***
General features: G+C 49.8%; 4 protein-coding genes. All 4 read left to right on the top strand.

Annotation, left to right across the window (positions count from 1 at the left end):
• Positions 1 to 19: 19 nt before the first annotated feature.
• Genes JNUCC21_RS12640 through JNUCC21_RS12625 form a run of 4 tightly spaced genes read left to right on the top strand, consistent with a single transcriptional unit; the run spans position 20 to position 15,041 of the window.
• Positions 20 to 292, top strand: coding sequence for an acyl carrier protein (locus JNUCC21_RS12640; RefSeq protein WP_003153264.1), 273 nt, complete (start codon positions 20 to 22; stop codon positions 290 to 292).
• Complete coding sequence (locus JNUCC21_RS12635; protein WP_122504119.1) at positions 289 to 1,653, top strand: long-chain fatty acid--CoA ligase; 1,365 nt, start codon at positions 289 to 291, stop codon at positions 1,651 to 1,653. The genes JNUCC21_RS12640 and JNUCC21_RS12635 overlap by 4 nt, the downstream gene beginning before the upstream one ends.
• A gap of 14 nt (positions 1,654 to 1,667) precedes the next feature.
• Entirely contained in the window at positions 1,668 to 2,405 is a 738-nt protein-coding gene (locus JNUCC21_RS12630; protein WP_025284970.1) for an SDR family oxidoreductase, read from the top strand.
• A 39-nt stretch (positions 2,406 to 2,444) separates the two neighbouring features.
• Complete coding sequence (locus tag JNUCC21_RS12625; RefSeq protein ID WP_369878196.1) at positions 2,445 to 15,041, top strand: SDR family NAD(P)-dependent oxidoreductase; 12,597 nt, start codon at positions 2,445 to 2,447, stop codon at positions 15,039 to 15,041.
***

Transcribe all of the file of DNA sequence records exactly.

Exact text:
General features: G+C 49.8%; 4 protein-coding genes. All 4 read left to right on the top strand.

Annotation, left to right across the window (positions count from 1 at the left end):
• Positions 1 to 19: 19 nt before the first annotated feature.
• Genes JNUCC21_RS12640 through JNUCC21_RS12625 form a run of 4 tightly spaced genes read left to right on the top strand, consistent with a single transcriptional unit; the run spans position 20 to position 15,041 of the window.
• Positions 20 to 292, top strand: coding sequence for an acyl carrier protein (locus JNUCC21_RS12640; RefSeq protein WP_003153264.1), 273 nt, complete (start codon positions 20 to 22; stop codon positions 290 to 292).
• Complete coding sequence (locus JNUCC21_RS12635; protein WP_122504119.1) at positions 289 to 1,653, top strand: long-chain fatty acid--CoA ligase; 1,365 nt, start codon at positions 289 to 291, stop codon at positions 1,651 to 1,653. The genes JNUCC21_RS12640 and JNUCC21_RS12635 overlap by 4 nt, the downstream gene beginning before the upstream one ends.
• A gap of 14 nt (positions 1,654 to 1,667) precedes the next feature.
• Entirely contained in the window at positions 1,668 to 2,405 is a 738-nt protein-coding gene (locus JNUCC21_RS12630; protein WP_025284970.1) for an SDR family oxidoreductase, read from the top strand.
• A 39-nt stretch (positions 2,406 to 2,444) separates the two neighbouring features.
• Complete coding sequence (locus tag JNUCC21_RS12625; RefSeq protein ID WP_369878196.1) at positions 2,445 to 15,041, top strand: SDR family NAD(P)-dependent oxidoreductase; 12,597 nt, start codon at positions 2,445 to 2,447, stop codon at positions 15,039 to 15,041.